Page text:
Preliminary electromyographical analysis of brachiation in gibbon and spider monkey
- Cite this article as:
- Jungers, W.L. & Stern, J.T. Int J Primatol (1981) 2: 19. doi:10.1007/BF02692297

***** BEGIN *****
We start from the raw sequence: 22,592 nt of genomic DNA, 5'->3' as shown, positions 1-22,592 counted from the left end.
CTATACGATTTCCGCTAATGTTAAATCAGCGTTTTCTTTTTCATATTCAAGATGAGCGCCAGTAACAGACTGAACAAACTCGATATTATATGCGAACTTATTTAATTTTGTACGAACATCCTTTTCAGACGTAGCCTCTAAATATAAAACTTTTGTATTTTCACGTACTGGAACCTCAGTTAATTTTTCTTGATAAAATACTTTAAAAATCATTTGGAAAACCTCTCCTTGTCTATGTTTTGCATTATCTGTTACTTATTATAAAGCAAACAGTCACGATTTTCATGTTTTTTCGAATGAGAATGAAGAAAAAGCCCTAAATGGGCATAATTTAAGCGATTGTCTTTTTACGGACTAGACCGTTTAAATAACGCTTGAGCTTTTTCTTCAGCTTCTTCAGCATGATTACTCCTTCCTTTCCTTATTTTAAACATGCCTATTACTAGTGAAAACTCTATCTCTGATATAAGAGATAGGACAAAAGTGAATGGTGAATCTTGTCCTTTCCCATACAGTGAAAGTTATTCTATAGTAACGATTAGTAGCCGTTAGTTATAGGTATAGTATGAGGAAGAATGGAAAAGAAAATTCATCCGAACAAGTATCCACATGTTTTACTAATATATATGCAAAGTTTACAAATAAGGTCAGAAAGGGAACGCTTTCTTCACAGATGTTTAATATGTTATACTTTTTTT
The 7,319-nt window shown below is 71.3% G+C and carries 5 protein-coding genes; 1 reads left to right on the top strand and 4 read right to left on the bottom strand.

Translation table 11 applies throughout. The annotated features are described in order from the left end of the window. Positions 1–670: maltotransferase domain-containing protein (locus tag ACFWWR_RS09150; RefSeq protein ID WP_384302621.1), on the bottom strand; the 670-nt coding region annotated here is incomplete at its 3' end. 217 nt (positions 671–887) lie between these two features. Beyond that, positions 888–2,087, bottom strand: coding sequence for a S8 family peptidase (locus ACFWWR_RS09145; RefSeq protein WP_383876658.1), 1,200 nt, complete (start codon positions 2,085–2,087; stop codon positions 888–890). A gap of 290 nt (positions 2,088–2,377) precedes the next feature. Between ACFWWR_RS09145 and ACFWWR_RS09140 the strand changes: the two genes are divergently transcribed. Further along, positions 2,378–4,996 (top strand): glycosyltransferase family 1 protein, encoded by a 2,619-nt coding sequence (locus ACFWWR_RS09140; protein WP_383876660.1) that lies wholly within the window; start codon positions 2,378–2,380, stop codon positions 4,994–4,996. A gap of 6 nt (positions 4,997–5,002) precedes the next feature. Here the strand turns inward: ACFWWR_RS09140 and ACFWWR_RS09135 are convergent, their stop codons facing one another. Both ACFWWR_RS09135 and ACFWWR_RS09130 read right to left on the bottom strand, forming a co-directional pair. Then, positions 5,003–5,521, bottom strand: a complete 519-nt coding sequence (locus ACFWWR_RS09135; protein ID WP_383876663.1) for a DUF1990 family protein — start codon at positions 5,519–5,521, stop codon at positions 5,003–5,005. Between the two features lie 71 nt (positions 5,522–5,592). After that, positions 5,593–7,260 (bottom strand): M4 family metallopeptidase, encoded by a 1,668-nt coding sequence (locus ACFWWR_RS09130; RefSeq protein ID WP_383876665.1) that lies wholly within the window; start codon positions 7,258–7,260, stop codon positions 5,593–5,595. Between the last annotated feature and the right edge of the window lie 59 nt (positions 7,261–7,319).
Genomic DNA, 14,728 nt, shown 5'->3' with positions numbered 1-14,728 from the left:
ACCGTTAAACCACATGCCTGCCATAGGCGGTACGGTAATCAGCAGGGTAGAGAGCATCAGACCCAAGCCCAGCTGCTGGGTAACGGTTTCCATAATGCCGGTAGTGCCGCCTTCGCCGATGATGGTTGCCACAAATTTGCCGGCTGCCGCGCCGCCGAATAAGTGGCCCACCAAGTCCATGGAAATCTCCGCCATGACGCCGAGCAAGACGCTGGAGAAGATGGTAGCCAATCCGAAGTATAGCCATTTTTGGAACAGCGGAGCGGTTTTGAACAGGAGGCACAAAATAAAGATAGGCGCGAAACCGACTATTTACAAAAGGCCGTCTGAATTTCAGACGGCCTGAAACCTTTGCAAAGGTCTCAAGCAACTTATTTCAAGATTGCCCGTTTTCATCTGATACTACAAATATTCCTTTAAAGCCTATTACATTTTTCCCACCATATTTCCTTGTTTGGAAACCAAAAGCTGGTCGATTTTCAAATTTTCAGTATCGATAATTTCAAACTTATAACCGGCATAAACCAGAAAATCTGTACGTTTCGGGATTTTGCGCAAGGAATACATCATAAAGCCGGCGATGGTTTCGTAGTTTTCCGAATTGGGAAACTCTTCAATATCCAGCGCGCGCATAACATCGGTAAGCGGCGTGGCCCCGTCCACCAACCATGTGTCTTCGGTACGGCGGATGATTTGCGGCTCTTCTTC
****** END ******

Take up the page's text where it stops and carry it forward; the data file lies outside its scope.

In order to refine the concept of brachiation as a locomotor mode and to examine the complex relationship between locomotor behavior and muscle morphology, we have undertaken a telemetered electromyographic (EMG) analysis of muscle recruitment in brachiating gibbons (Hylobates lar) and spider monkeys (Ateles belzebuth andAteles fusciceps) Electrical activity patterns were determined for both support and swing phases in the following muscles: cranial pectoralis major, caudal pectoralis major, middle deltoideus, short head of biceps brachii, flexor digitorum superficialis, latissimus dorsi, and dorsoepitrochlearis. Our experimental findings reinforce earlier behavioral observations that brachiation is not a discrete, stereotyped locomotor activity. EMG patterns differed most between gibbon and spider monkey in those muscles that exhibit markedly disparate morphologies in the two genera-pectoralis major (both portions) and the short head of biceps brachii. Additional recruitment differences appear related to consistent species-specific differences in the timing and mechanics of both support and swing phases, and probably to the role of the prehensile tail as a fail-safe mechanism in the spider monkey.